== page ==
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Ogres Have Layers



Welcome to the first Faith in Film blog post to tackle an animated movie! That's right, folks: it's Shrek time. Shrek is, in many ways, the anti-fairy tale. It literally begins with a large, foul-mouthed ogre using a classic "prince charming rescues a princess from a tall tower with a kiss" fairy tale as a piece of toilet paper. Right from the start, you know that this isn't your usual, smarmy Disney movie (as a matter of fact, it's made by Dreamworks).


At every turn, Shrek seeks to disrupt the formula we're all so familiar with. The fact that Mike Myers and Eddie Murphy star as the voices of Shrek and Donkey, respectively, only drives home this irreverence. But peel back the top layer of Shrek (see what I did there?), and one finds a movie with a surprisingly moral message.


Shrek, at its core, is a rejection of the idea that one must be classically attractive, unobtrusive, well versed in etiquette, and born of the proper status to be a hero or affect positive change in the world. Just look at the title character! He's a large, smelly, vulgar ogre who lives in a swamp and gets crotchety whenever someone steps on his lawn. Not exactly a knight in shining armor!


This is a film about taking the time to get to know someone and recognizing that they may have real good hidden underneath whatever exterior they may project. This is summed up in a surprisingly insightful scene where Donkey and Shrek are walking through a field of sunflowers together.


When Shrek tells Donkey that there's more to ogres than people think, Donkey asks for an example. After pausing to think, Shrek says that "ogres...are like onions!" Donkey, misunderstanding, goes through a litany of characteristics that ogres and onions share (they smell, they make you cry, etc.) before Shrek enlightens him.


He says that ogres have layers, just like an onion has layers. This is a very rudimentary way of saying that they're complex. Makes sense, right? Just about everyone is a complex bundle of hopes, dreams, emotions, likes, dislikes, convictions, etc. We all have a lot going on under the hood!


There's a word that I was exposed to in high school that I haven't been able to get out of my head since then. The word is "sonder". It's a noun, and it's defined as "The realization that each random passerby is living a life as vivid and complex as your own." Woof! That's a lot to take in.


It's true, though! Every single person you pass on the street is living a life as vivid and complex as yours. They're managing work, relationships, finances, health, leisure, and any number of different things just like you. But we don't think of them like that, do we? Oftentimes we think of them in much simpler, much less flattering terms.


That's not the single father of 2 rushing to get to work on time so he can feed his kids, that's the jerk who cut you off in traffic. That's not the veteran whose PTSD and mental illness from her time in Iraq have left her jobless and begging for enough money to buy dinner, that's the homeless woman on the side of the street who you try to avoid eye contact with. See what I mean?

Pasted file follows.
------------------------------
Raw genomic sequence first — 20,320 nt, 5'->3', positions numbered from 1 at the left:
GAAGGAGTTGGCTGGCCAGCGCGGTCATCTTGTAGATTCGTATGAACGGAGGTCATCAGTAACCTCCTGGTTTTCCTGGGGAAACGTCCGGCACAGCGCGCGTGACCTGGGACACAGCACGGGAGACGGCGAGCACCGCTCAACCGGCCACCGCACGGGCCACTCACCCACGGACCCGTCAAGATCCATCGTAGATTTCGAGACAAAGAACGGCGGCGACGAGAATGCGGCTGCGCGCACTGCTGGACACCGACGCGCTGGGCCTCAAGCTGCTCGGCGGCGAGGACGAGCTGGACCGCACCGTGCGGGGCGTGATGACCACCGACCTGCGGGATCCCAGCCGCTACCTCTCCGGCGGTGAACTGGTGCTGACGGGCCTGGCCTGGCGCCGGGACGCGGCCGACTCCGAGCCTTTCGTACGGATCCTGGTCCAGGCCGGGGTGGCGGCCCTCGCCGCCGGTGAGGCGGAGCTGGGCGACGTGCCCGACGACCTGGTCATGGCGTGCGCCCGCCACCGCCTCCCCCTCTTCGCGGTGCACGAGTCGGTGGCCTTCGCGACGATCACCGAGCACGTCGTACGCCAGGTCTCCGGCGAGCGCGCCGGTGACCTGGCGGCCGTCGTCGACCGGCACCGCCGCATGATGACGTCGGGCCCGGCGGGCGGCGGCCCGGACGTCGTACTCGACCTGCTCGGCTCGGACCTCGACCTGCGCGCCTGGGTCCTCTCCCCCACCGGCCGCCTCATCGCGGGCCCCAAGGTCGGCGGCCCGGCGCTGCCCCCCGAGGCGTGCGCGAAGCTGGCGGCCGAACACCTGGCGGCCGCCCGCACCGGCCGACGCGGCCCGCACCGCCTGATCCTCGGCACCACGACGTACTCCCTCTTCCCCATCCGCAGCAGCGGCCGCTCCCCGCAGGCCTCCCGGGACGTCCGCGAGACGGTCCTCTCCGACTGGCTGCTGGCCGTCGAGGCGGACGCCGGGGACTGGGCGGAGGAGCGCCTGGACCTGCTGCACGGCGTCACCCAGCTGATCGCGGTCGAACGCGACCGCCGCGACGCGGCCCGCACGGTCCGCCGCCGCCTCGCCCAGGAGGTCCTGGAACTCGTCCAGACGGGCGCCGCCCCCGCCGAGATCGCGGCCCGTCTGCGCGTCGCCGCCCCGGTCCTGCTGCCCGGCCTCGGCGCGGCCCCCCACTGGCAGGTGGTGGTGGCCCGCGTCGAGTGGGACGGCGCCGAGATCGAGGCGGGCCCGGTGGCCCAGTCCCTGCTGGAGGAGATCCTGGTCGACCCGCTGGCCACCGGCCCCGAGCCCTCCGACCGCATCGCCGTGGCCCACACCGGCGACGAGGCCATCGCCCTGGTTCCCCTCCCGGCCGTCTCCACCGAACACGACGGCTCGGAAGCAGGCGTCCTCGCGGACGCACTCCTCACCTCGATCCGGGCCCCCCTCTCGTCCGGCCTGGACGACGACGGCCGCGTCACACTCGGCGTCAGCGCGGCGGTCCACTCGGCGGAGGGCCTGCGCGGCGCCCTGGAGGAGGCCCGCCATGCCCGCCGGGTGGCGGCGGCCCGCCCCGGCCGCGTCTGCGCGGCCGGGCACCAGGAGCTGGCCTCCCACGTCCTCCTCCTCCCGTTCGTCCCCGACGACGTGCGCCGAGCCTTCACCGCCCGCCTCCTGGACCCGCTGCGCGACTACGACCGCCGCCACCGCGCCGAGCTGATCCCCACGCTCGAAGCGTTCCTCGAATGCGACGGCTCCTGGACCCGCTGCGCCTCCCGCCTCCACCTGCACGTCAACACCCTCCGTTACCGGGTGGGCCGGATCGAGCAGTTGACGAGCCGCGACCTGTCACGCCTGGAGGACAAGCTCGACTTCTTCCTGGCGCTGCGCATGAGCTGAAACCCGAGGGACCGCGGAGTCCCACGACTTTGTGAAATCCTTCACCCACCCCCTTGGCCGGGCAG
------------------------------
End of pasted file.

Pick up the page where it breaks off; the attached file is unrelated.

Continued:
John Koenig, an author and voice actor from Idaho, has a wonderful video on this word, which I'll link below. He frames each of our lives in terms of movies (fitting, right?). We are each the main character in our own story, surrounding by our supporting cast (our closest friends and family). A little further out, we have our loose network of acquaintances, the people we drift in and out of contact with over the years.


And then, even further out, are the extras. These are the people in traffic with us, the folks sitting in the booth to our left while we order our coffee, the teller at the bank, and the cashier at the grocery store. They make brief appearances in our lives and often vanish shortly thereafter, never to be seen again.


A sonder is the realization that these extras are each the main character in their own movie. They each have their own supporting cast, group of acquaintances, and extras. They could be dealing with just as much as we are, and we would never even know it!


This is what Shrek is about at its core. He is an easy book to judge by his cover. He's big, green, ugly, mean, and acts like he wants to be left alone. Closed case, right? WRONG. As we learn throughout the movie Shrek is capable of love, compassion, courage, and any number of things.


It's an obvious allegory, but a solid one nonetheless. How do we live it? Easy! Try to cut the extras in your life a little more slack (and your supporting cast, too, while you're at it!). Don't curse them out for cutting you off, say a prayer that they get where they're going safely. Don't look away from them in discomfort, give them a friendly wave. It takes very little to brighten someone's day!


Especially in this time of vicious division, we could all use a little more kindness in our lives. Let's all try not to judge folks by their outward appearance or characteristics; instead, let's remember that they're living lives as vivid and complex as our own and give them the benefit of the doubt a bit more. It costs nothing, and you won't have to carry around the weight of anger, frustration, and judgement!

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